We leave Jerusalem for the airport in two hours and I don't even know if it's worth going to sleep. It's almost midnight here and and cab is coming at 2 AM. So much has happened that I've been too tired to write most of it down. I guess I'd better chronicle it somehow though.
This was one of my favorite moments of our trip. It's almost dawn at the Kotel (Western Wall of the old Temple) and a young boy and his father prepare for morning prayers. This day is the first that he will "lay tefillin "-- wear the special prayer objects on his arm and forehead to follow the commandments by placing reminders on the arm and "between thine eyes" - on his forehead. They've chosen to celebrate this very significant pre-Bar Mitzvah moment in the early morning - a sunrise service where the Amidah - a critical prayer - is recited just as the dawn arrives. A loving and very impressive family of four girls, two boys and two remarkable parents, they all joined to offer moral support and presence to someone they love as he takes this first step to what I guess you'd call "religious adulthood."
I know the photo is blurry but I don't like to show faces of other people's families -- they deserve their privacy. I just want you to know how lovely it was. An animated and intelligent young man, his father at his side - his sisters, mom, cousins, friend - and a couple of us -- watching him make his way. I told his mom, whom I very much admire, that it was a privilege to be there. Probably sounds like hogwash but it isn't - watching all this take place as the sun rose to illuminate us all was a true blessing.
Of course we couldn't watch everything because much of the ceremony took place on the "men's side" of the mehitza (divider between men and women) where we weren't allowed to be. We peeked through fence dividers though, so we did get to see a bit. I've been living a fairly observant, Orthodox life for a couple of years now, moving forward month by month, holiday by holiday, and I continue to be amazed at the levels of intolerance I manifested before I learned about observant life from the inside. Days like this one remind me of how much of the world we can't judge without living it - or at least being willing to come along as others do. This day was a perfect example of that.
That same day, a cousin of the family at the Kotel invited me to visit the school her kids attend - K-8 - near the town of Efrat, on the grounds of a kibbutz called Rosh Tzurim.
Founded by an amazing woman named Noah Mandelbaum, it began as an effort to accommodate a single Downs child by mainstreaming him, along with a special teacher, in a "regular" classroom. It was so successful that within months she had 4, then 6, then finally, so many kids that she launched a school where such mainstreaming would be policy. This photo shows the school in action. There are many classrooms for Downs, autistic and other developmentally affected kids study alongside the rest of the class. I didn't want to take photos there and distract them. In this nursery class is another phase of the program. The young woman whose back is to us is fairly seriously compromised but she is permanent staff in the classroom and is learning to be a preschool aide able to get a job and work outside the school. That smiling girl in the blue sweater is today's "guest" - another child with serious developmental issues who will work in the classroom for the day. The program helps these young people find a place of their own in the world - and teach all the kids at Reshit School the value of every human person.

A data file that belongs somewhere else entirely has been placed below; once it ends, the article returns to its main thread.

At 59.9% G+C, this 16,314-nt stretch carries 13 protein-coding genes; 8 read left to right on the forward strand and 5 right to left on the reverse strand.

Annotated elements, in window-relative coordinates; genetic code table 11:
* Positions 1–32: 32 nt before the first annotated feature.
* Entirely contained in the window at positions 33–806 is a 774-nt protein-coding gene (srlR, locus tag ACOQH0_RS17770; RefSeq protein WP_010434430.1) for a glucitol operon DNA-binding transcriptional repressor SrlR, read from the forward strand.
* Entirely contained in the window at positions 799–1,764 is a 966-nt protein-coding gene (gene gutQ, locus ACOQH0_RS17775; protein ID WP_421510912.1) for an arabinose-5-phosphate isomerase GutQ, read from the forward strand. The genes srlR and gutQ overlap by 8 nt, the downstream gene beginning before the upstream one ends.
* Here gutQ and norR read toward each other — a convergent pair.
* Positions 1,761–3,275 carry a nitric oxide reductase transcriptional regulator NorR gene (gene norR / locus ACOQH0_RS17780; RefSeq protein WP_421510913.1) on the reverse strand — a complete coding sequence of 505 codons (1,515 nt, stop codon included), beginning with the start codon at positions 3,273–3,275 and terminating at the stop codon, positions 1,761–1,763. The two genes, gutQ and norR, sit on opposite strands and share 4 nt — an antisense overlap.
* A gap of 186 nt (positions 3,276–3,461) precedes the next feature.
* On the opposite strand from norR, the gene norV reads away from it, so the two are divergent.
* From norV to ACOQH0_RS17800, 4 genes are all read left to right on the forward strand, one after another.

This is Noah, the school's founder. Surrounding her is part of the farm where every child - "normal" and otherwise, works each day - together. You can see the colors, the free-form murals - all the stuff that reminds me of schools we all dreamed of in the 60s. In many ways the tone of this school is similar - but this is a real "put your money where your mouth is" environment. Parents have to believe that the things their kids learn here are more important than super-competitive environments where the only standard is how far their children are from the next step on the ladder. Learning to be moral, caring human beings is an actual mission here.
The kids are pretty free (it's kind of Summerhillish), across ability spectrum, and the curriculum is designed to allow each to learn in her own style at her own speed. When I asked Noah about kids like mine, who had needed and appreciated structure, knowing what was going to come next, her reply was startling in its good sense. Basically - and I'm paraphrasing here - the idea is that "for some kids, especially more intelligent ones, that may be true. But for kids with less ability it is especially important that they learn to live without an institutional structure every minute because the world doesn't have that kind of structure - and the world is where they will have to live." By the way, after years of fighting with the educational establishment, Reshit has been designated a model and its efforts to mainstream all kinds of kids will be emulated in schools throughout the country.
I have more to write - about exploring ancient tunnels under old Jerusalem and more - but this is enough for now. I'll try to have the rest in a day or two.